Poor Little Owl…

A Bit Lost by Chris Haughton

Further to my reviews of Oh No, George and Shh! We Have a Plan by Haughton, I decided to take a look at A Bit Lost.

What a sweet little book this is! Accompanied by Haughton’s signature illustrations, this book is humourous and overall, a lovely read.

A Bit Lost can be borrowed from the Yarra Plenty Regional Libraries (check your own local libraries too!) and purchased from Booktopia and Walker Books.

Summary

“Little Owl must be more careful when he is sleeping … Uh-oh! He has fallen from his nest, and with a bump he lands on the ground. Where is his mummy? With the earnest assistance of his new friend Squirrel, Little Owl sets off in search of her, and meets a sequence of other animals. Yet while one might have his mummy’s BIG EYES, and another her POINTY EARS, they are simply not her. Chris Haughton’s striking colour illustrations follow Little Owl on his quest. Which of his new friends will lead him back to his mummy?”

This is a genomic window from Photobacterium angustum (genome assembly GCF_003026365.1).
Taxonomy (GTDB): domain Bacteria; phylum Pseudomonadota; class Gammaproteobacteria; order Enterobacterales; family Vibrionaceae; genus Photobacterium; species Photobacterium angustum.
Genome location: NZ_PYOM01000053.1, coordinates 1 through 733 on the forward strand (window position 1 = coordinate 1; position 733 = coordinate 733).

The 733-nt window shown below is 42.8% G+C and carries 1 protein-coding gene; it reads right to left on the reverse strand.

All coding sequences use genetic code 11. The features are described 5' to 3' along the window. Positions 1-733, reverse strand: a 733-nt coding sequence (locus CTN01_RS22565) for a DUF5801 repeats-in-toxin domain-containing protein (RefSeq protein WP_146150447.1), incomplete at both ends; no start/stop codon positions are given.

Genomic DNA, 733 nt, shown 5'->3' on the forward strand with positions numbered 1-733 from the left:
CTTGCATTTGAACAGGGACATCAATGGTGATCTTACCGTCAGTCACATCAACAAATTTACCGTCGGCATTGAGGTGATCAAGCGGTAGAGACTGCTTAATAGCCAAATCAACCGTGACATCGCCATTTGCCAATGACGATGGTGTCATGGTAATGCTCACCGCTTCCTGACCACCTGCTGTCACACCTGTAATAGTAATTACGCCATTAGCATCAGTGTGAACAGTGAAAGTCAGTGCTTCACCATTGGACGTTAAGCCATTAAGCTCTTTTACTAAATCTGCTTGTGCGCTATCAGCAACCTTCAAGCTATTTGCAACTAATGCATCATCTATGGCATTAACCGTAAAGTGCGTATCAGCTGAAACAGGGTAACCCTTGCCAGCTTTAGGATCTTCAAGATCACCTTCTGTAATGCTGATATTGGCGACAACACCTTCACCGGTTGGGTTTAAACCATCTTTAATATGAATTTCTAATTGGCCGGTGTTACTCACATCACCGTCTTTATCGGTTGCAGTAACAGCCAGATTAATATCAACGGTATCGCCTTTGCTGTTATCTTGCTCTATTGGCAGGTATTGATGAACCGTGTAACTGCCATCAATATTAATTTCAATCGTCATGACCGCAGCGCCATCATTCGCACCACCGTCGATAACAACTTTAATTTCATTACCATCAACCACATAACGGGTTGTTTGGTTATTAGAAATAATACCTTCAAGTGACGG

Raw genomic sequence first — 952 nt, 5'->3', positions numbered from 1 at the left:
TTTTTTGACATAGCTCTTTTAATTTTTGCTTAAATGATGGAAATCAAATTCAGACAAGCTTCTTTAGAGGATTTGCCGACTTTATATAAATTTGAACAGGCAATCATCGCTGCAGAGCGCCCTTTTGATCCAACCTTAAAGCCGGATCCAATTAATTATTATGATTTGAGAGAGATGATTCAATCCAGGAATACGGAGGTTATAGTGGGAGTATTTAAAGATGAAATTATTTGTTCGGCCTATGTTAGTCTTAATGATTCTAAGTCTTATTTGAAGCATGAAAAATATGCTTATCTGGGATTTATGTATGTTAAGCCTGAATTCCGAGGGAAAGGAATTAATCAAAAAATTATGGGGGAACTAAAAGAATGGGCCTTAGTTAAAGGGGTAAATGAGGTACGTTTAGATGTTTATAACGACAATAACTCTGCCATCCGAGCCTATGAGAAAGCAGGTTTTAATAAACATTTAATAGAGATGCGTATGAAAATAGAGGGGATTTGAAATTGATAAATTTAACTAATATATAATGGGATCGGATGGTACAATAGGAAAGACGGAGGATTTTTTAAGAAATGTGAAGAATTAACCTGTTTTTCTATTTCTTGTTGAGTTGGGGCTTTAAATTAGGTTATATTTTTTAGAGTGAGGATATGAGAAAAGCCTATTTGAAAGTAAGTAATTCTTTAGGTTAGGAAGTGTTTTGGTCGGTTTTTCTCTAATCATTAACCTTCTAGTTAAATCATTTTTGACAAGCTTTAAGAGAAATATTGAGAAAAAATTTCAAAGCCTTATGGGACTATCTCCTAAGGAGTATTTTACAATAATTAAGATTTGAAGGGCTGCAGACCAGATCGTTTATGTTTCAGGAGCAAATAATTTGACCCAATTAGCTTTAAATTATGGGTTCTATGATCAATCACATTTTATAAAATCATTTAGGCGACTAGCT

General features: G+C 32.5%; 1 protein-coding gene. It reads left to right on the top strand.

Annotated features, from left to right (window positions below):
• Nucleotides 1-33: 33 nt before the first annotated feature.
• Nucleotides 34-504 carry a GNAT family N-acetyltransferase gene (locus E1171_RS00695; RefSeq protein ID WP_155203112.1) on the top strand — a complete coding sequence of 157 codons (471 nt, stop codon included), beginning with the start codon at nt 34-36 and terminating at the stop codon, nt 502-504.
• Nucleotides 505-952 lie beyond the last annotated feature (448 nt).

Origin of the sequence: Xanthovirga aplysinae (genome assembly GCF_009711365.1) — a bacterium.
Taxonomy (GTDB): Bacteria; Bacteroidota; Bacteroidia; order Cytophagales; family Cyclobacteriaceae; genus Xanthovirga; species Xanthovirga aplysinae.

Suitable for toddlers and preschoolers.

What I love about this book

The endearing characters are probably the best thing about this book. As a parent, your heart strings tug for the little lost owl and the worried mummy. The squirrel and frog are cute and remind me of how sweet young children can be. They really try their best to help little owl.

The story is humourous and reinforces the love that parents have for their children. A great book to cuddle up with your own little owl.

The language used in the book is clear and simple, making it engaging for both a toddler and preschool age audience.

Storytime Tips and Activities

  • Talk with your child about how little owl and mummy owl are feeling and how they might feel in the situation of being momentarily separated. Remind your child that the owl and mummy are re-united!
  • Take the time to pause and discuss how the squirrel and frog help little owl (there is a positive side to the story!)
  • Talk about why squirrel may have thought that the different animals were little owl’s mummy.
  • Make the actions with your child, copying the owl’s description of his mummy.
  • The simple language in this book is suitable to do some letter and word recognition with older children. Run your finger over the words as you read.

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